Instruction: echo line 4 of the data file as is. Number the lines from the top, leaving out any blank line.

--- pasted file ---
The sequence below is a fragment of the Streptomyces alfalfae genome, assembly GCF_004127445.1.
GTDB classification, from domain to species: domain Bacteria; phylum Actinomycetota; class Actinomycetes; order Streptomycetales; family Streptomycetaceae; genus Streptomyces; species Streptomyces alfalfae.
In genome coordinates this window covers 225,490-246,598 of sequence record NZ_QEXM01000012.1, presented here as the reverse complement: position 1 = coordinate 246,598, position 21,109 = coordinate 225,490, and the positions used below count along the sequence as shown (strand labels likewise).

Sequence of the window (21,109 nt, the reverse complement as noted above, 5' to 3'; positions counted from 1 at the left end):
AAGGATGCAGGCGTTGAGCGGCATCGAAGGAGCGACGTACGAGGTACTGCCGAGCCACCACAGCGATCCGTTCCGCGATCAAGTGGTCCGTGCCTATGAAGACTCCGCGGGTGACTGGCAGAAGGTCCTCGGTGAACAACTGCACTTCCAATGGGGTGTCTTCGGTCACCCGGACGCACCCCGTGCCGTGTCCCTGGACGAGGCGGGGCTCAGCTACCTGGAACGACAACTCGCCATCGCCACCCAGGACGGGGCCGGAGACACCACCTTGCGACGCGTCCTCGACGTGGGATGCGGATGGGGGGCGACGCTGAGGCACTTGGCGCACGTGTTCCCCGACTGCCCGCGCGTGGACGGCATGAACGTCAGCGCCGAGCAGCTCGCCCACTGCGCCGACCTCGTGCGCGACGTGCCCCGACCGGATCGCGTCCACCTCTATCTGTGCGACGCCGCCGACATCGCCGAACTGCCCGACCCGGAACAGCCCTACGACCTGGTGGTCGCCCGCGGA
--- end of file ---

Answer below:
Sequence of the window (21,109 nt, the reverse complement as noted above, 5' to 3'; positions counted from 1 at the left end):